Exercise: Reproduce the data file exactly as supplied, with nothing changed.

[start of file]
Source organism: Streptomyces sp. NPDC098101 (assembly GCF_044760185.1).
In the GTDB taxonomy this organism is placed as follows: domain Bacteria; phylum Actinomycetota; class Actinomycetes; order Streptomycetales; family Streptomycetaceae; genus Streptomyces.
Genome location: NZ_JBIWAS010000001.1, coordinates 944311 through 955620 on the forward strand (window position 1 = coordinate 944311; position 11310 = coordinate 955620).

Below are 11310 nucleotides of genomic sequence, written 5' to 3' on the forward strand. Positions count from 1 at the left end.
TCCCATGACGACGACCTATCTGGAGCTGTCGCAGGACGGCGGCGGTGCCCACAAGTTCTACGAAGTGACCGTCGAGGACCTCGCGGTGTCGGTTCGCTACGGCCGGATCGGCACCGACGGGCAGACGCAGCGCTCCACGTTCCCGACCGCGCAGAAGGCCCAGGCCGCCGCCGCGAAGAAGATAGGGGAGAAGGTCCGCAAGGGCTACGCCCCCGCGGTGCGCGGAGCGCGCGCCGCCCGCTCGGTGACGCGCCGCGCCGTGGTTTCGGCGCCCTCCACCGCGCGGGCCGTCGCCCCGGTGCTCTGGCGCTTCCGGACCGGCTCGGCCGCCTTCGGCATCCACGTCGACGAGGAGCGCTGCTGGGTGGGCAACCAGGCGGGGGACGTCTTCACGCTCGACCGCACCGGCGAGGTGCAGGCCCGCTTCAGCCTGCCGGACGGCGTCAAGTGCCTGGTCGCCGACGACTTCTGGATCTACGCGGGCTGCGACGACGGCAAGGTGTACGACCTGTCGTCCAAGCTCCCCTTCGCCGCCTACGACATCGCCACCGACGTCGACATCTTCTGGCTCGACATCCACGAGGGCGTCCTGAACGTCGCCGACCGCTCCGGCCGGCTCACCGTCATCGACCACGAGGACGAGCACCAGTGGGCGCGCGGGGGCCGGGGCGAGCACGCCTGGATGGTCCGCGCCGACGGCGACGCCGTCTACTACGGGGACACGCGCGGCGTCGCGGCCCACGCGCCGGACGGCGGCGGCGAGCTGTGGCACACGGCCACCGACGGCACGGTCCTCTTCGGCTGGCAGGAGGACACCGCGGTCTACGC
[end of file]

Source organism: Streptomyces sp. NPDC098101 (assembly GCF_044760185.1).
In the GTDB taxonomy this organism is placed as follows: domain Bacteria; phylum Actinomycetota; class Actinomycetes; order Streptomycetales; family Streptomycetaceae; genus Streptomyces.
Genome location: NZ_JBIWAS010000001.1, coordinates 944311 through 955620 on the forward strand (window position 1 = coordinate 944311; position 11310 = coordinate 955620).

Below are 11310 nucleotides of genomic sequence, written 5' to 3' on the forward strand. Positions count from 1 at the left end.
TCCCATGACGACGACCTATCTGGAGCTGTCGCAGGACGGCGGCGGTGCCCACAAGTTCTACGAAGTGACCGTCGAGGACCTCGCGGTGTCGGTTCGCTACGGCCGGATCGGCACCGACGGGCAGACGCAGCGCTCCACGTTCCCGACCGCGCAGAAGGCCCAGGCCGCCGCCGCGAAGAAGATAGGGGAGAAGGTCCGCAAGGGCTACGCCCCCGCGGTGCGCGGAGCGCGCGCCGCCCGCTCGGTGACGCGCCGCGCCGTGGTTTCGGCGCCCTCCACCGCGCGGGCCGTCGCCCCGGTGCTCTGGCGCTTCCGGACCGGCTCGGCCGCCTTCGGCATCCACGTCGACGAGGAGCGCTGCTGGGTGGGCAACCAGGCGGGGGACGTCTTCACGCTCGACCGCACCGGCGAGGTGCAGGCCCGCTTCAGCCTGCCGGACGGCGTCAAGTGCCTGGTCGCCGACGACTTCTGGATCTACGCGGGCTGCGACGACGGCAAGGTGTACGACCTGTCGTCCAAGCTCCCCTTCGCCGCCTACGACATCGCCACCGACGTCGACATCTTCTGGCTCGACATCCACGAGGGCGTCCTGAACGTCGCCGACCGCTCCGGCCGGCTCACCGTCATCGACCACGAGGACGAGCACCAGTGGGCGCGCGGGGGCCGGGGCGAGCACGCCTGGATGGTCCGCGCCGACGGCGACGCCGTCTACTACGGGGACACGCGCGGCGTCGCGGCCCACGCGCCGGACGGCGGCGGCGAGCTGTGGCACACGGCCACCGACGGCACGGTCCTCTTCGGCTGGCAGGAGGACACCGCGGTCTACGC